In practice, LCPA is implemented using a MIP solver that provides control callbacks, for example, CPLEX. In the algorithm below, a control callback is used to intervene at step 6. The callback computes the cut parameters, adds a cut, and returns control to the solver at step 9.
If that all looks a bit complicated, you can find a Python implementation on GitHub at https://github.com/ustunb/risk-slim.
Here’s a comparison of standard CPA and LCPA on a simulated dataset in which you can clearly see CPA stalling after 86 cuts whereas LCPA finds a near-optimal solution in only 9 minutes.
RiskSLIM in action
RiskSLIM is evaluated across six different datasets, with models evaluated using risk-calibration (CAL) and rank accuracy (AUC). Compared to Penalised Logistic Regression (PLR), Naive Rounding (RD) and Rescaled Rounding (RSRD), the RiskSLIM models have the best CAL on 6/6 datasets and the best test AUC on 5/6 datasets.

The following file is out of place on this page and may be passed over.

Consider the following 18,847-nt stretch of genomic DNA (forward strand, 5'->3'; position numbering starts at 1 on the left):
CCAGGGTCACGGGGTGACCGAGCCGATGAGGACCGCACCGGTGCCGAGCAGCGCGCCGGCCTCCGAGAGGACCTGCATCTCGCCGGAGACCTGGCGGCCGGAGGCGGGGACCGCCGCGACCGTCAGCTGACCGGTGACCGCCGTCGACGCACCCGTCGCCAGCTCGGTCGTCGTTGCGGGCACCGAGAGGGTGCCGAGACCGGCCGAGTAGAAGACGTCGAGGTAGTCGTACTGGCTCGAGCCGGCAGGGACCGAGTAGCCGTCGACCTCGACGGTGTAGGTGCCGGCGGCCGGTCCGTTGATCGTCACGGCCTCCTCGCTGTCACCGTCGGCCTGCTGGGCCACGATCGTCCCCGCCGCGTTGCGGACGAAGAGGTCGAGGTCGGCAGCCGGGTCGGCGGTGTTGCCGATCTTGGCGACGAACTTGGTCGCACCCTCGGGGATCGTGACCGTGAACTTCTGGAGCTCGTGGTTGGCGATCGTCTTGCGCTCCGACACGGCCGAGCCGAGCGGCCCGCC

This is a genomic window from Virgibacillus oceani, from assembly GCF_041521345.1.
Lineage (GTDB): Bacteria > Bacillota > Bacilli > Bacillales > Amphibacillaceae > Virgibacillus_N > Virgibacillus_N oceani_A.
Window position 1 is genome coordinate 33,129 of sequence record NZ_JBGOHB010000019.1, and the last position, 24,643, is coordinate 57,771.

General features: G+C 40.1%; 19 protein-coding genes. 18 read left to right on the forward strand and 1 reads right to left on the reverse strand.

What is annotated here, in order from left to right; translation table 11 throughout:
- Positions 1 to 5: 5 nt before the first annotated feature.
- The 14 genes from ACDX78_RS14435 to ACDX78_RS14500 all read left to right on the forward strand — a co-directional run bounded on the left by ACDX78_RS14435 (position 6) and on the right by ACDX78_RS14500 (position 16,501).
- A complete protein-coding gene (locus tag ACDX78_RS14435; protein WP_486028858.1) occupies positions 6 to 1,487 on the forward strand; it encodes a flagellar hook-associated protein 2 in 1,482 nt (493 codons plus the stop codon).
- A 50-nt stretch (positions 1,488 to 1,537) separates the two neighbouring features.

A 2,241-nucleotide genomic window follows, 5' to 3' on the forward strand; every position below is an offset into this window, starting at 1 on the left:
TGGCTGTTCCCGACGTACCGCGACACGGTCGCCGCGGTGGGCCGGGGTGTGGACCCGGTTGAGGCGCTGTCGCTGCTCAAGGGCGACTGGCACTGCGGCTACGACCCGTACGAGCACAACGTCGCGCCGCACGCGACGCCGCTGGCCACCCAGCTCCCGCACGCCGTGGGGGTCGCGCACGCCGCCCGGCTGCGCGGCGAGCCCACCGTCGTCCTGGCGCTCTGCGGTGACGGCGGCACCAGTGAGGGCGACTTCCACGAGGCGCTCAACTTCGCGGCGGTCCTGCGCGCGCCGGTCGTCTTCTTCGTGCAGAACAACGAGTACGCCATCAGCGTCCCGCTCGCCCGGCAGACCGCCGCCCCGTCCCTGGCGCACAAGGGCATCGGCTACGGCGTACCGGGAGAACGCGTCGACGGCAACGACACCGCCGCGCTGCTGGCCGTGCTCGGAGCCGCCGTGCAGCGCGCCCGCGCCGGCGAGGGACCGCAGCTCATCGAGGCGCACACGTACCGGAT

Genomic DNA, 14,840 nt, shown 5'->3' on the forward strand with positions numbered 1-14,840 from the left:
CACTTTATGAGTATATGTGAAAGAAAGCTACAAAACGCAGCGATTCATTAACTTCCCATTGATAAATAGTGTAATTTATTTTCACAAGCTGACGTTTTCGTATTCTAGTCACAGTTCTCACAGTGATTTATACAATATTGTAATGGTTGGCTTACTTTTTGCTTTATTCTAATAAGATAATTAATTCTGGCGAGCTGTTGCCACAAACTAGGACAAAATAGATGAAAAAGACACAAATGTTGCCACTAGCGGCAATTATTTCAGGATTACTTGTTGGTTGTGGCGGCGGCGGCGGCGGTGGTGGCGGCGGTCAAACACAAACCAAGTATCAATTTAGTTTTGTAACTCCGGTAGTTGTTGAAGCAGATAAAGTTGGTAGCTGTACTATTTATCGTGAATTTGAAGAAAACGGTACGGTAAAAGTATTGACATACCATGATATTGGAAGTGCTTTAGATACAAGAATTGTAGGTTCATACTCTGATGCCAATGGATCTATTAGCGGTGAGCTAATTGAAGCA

It takes RiskSLIM less than 20 minutes to find models with small optimality gaps in all cases. Bear in mind there is no need for parameter tuning etc. here, so to find these six models RiskSLIM just had to fit six models. The baseline methods required training and processing over 33,000 models!
RiskSLIM is the only method to pair models with a measure of optimality. In practice, small optimality gaps are valuable because they suggest we have fit the best model in our model class. Thus, if a risk score with a small optimality gap performs poorly, we can attribute the poor performance to a restrictive model class and improve performance by considering models with more terms or larger coefficients.
The charts below demonstrate the contribute of LCPA to finding models with small optimality gaps in reasonable time.
One additional thing I very much appreciate about these models is that when it comes time to put them into production (assuming they’re not going to be used by a human scorer) there’s no need for complex model serving platforms etc., I can just code up the scoring function in a simple method and be done! Easy to understand, easy to code, easy to review, and super-fast :).